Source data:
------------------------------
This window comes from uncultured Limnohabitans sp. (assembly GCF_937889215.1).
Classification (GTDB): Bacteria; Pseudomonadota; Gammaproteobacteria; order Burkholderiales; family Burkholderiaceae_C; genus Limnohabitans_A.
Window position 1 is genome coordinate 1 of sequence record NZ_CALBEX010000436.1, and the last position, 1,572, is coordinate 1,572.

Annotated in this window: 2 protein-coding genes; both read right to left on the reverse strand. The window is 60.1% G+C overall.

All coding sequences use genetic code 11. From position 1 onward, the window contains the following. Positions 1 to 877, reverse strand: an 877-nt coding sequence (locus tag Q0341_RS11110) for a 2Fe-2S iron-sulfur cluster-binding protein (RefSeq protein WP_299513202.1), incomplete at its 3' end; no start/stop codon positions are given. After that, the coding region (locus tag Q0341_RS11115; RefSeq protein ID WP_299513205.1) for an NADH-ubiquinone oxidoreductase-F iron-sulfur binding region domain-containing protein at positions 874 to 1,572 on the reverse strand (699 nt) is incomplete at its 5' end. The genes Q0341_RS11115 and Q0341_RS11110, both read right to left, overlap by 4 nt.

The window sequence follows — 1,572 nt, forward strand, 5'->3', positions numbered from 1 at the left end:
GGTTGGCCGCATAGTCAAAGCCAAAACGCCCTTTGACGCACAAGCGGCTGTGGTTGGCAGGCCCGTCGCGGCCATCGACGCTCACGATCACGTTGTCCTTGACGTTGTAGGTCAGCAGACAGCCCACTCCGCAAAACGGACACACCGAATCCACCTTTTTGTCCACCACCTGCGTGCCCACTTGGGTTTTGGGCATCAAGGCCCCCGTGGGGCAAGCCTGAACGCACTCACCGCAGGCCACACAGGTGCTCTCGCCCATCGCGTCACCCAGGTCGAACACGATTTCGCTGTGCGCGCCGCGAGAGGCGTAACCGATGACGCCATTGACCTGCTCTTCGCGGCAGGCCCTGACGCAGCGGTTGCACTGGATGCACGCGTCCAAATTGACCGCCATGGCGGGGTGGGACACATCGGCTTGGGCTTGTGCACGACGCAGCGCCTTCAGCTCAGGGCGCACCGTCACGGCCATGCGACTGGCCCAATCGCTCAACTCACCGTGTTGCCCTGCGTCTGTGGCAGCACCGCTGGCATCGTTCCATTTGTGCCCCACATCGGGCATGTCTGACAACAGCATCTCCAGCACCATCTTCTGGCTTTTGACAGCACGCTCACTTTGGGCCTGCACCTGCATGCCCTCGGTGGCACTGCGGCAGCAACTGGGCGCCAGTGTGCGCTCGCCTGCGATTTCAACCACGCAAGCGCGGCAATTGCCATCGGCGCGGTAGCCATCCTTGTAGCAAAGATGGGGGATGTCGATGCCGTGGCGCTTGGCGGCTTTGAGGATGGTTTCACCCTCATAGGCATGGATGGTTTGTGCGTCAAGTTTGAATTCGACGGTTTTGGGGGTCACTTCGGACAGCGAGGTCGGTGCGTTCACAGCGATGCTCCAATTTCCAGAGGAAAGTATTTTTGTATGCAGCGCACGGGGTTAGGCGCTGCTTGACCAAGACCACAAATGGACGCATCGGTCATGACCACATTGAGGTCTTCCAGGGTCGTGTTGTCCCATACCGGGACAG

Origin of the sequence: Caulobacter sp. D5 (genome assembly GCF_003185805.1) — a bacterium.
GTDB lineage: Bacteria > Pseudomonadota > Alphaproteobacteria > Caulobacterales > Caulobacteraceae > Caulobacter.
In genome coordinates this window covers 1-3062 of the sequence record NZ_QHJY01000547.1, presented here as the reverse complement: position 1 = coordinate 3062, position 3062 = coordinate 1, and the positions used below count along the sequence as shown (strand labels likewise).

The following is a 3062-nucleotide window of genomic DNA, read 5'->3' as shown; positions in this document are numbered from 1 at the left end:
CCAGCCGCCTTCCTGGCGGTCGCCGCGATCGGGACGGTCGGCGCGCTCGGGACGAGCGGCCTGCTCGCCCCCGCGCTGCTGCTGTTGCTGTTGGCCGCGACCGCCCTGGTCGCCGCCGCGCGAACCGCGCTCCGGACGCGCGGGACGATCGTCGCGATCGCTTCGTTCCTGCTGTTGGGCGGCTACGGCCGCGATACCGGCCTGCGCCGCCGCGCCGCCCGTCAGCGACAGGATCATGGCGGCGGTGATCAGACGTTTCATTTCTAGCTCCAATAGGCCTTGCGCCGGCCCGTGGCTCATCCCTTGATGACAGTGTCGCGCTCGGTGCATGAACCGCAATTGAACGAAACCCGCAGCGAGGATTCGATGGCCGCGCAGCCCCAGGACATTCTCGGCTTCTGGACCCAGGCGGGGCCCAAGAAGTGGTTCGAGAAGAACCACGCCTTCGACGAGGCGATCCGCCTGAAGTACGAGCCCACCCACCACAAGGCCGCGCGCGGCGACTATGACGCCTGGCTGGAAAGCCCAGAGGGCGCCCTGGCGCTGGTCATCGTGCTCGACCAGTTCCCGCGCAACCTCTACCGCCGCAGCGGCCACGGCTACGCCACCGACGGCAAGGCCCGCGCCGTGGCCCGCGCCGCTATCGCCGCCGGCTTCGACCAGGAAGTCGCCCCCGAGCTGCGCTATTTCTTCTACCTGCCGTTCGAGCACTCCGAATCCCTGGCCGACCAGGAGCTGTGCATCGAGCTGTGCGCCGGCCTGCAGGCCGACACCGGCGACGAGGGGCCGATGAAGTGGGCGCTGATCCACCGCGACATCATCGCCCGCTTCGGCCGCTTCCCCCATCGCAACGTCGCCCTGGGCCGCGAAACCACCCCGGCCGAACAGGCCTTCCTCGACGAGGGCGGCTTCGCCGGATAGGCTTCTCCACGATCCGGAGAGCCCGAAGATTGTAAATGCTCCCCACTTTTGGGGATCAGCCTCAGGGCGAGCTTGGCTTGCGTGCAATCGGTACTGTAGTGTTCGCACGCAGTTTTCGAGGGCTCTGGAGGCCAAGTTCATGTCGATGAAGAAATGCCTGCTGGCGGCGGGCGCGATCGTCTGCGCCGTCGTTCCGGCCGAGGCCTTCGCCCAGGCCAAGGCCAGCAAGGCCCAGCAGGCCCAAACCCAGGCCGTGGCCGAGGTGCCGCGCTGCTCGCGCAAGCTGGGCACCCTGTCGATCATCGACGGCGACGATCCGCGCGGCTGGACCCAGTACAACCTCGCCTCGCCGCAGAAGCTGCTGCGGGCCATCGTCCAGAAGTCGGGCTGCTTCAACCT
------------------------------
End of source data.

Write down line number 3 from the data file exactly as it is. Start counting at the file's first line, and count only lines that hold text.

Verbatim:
Window position 1 is genome coordinate 1 of sequence record NZ_CALBEX010000436.1, and the last position, 1,572, is coordinate 1,572.